The Right Moves: Time for construction industry to realise there is strength in diversity
It was some teasing received after the publication of AECOM's Annual Review in 2015 that inspired John O'Regan, a director of AECOM's Irish operation, to immerse himself in the topic of diversity in the workplace.
The issue was that the management team pictured on the report were all male, middle-aged and white. AECOM set out to turn that around and O'Regan is still pushing the diversity agenda in the industry.
AECOM provide engineering, consulting and project management services and now 29pc of its staff in Ireland and the UK are women, as are 11pc of senior management.
However, O'Regan is convinced that the "diversity agenda" is not getting sufficient attention in the property world, To address that, he recently invited representatives from the construction industry, developers, and all of the related professions, to participate in a workshop.
Over 50 industry figures attended and speakers included Claire Solon, President of the Society of Chartered Surveyors Ireland (SCSI) and Head of Property at Friends First, and Liz O'Donnell, who provided a view from outside the industry.
The property industry is suffering from a shortage of talent and while most firms are expanding again, a lower proportion of women are returning to the workforce.
John O'Regan told me the industry has to become more attractive to women. Practical measures which AECOM have taken include flexibility around the number of hours and days worked. Most AECOM senior staff do some of their weekly work from home.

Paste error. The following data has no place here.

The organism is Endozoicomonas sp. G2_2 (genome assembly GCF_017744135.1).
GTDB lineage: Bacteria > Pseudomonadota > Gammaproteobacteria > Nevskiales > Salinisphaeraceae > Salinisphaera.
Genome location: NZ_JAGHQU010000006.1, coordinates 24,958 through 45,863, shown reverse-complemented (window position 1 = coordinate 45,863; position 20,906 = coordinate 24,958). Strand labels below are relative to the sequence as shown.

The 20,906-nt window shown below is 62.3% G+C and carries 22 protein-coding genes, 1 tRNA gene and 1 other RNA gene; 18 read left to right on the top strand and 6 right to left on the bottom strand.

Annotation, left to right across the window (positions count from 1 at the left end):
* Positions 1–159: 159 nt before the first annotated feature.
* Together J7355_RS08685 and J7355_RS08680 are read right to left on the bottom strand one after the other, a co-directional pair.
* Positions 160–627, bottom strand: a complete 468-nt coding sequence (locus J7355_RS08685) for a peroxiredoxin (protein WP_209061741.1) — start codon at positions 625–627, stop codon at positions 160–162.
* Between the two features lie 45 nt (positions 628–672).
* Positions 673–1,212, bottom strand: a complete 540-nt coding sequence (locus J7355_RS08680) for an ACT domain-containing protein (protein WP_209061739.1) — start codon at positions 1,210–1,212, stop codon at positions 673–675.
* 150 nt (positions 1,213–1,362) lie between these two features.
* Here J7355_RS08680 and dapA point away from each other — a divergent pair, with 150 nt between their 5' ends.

AECOM has a target in Europe to have women make up 40pc of its staff by 2020, with 20pc in senior management. To achieve this, O'Regan told me the firm will have to continue to develop a culture that is inclusive to all. This includes training for all staff on overcoming "unconscious bias" - that is any assumption that particular jobs are more likely to be filled by men.
They have modified their external hiring policies and strongly promote mentoring of women staff by other women, which enhances the prospect of career progression.
O'Regan says while gender quotas are controversial (indeed many women are against them), firms should have targets to address imbalances.
"It's also important that you keep measuring how you're doing," he added.
Across the property professions, it's estimated that 20pc of staff are women, although it tends to be higher in estate agencies. Particular areas such as retail agency, office agency and new homes have more women than men, in many firms.
Not surprisingly, in construction companies the proportion of women is very low. However, Tom Parlon, Director General of the Construction Industry Federation (CIF), who also attended the workshop, told me that it makes no sense to exclude half of the population when recruiting. The CIF has just completed a study which forecasts that the construction industry will need up to 80,000 more people in the workforce by 2020.
O'Regan suggests that one way of solving the manpower crisis will be to reignite our "ethnic diversity" and re-attract workers from abroad.
For example, in 2007, 226,000 people were employed in construction, of which 47,800 were 'non-domestic'. By last year, 111,000 were employed, and just 15,300 were 'non domestic'. O'Regan told me that engineering qualifications are particularly transferable and that more jobs could be filled by immigrants.
Disability diversity was also discussed, although I am not aware of any statistics on the number of people with disabilities in the industry. A bad starting point, though, is that most of the industry's Georgian office headquarters are inaccessible to wheelchairs.
Innovation Is key
Innovation in new products and services is the key to success in property.
I'm delighted to be a speaker on 'Unleashing the Power of Innovation' at the IRDG conference at The Helix, Dublin on October 27. Full details available at www.irdg.ie.